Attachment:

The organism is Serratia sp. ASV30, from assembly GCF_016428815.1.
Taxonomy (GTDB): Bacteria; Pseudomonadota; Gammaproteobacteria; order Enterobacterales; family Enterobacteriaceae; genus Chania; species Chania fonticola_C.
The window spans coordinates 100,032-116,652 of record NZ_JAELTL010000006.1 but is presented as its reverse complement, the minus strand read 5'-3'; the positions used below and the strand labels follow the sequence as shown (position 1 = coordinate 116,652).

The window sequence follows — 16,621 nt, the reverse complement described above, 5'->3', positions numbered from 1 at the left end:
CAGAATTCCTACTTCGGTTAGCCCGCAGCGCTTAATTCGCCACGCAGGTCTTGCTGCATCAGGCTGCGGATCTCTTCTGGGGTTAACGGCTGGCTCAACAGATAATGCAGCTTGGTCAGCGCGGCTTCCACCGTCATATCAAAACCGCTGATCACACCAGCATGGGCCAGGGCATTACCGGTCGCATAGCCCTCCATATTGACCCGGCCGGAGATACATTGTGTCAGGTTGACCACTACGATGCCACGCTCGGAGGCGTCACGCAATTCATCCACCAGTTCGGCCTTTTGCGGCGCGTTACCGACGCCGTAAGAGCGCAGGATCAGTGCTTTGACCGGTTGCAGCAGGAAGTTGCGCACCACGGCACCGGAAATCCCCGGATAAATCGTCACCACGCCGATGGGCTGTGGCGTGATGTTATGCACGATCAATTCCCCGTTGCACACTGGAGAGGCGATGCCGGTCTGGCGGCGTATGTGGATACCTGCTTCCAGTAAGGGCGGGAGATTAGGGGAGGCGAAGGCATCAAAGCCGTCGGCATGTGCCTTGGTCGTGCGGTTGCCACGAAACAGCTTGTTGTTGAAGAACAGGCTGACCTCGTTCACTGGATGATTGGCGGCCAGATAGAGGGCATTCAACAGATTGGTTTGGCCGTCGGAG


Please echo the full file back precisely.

The organism is Serratia sp. ASV30, from assembly GCF_016428815.1.
Taxonomy (GTDB): Bacteria; Pseudomonadota; Gammaproteobacteria; order Enterobacterales; family Enterobacteriaceae; genus Chania; species Chania fonticola_C.
The window spans coordinates 100,032-116,652 of record NZ_JAELTL010000006.1 but is presented as its reverse complement, the minus strand read 5'-3'; the positions used below and the strand labels follow the sequence as shown (position 1 = coordinate 116,652).

The window sequence follows — 16,621 nt, the reverse complement described above, 5'->3', positions numbered from 1 at the left end:
CAGAATTCCTACTTCGGTTAGCCCGCAGCGCTTAATTCGCCACGCAGGTCTTGCTGCATCAGGCTGCGGATCTCTTCTGGGGTTAACGGCTGGCTCAACAGATAATGCAGCTTGGTCAGCGCGGCTTCCACCGTCATATCAAAACCGCTGATCACACCAGCATGGGCCAGGGCATTACCGGTCGCATAGCCCTCCATATTGACCCGGCCGGAGATACATTGTGTCAGGTTGACCACTACGATGCCACGCTCGGAGGCGTCACGCAATTCATCCACCAGTTCGGCCTTTTGCGGCGCGTTACCGACGCCGTAAGAGCGCAGGATCAGTGCTTTGACCGGTTGCAGCAGGAAGTTGCGCACCACGGCACCGGAAATCCCCGGATAAATCGTCACCACGCCGATGGGCTGTGGCGTGATGTTATGCACGATCAATTCCCCGTTGCACACTGGAGAGGCGATGCCGGTCTGGCGGCGTATGTGGATACCTGCTTCCAGTAAGGGCGGGAGATTAGGGGAGGCGAAGGCATCAAAGCCGTCGGCATGTGCCTTGGTCGTGCGGTTGCCACGAAACAGCTTGTTGTTGAAGAACAGGCTGACCTCGTTCACTGGATGATTGGCGGCCAGATAGAGGGCATTCAACAGATTGGTTTGGCCGTCGGAG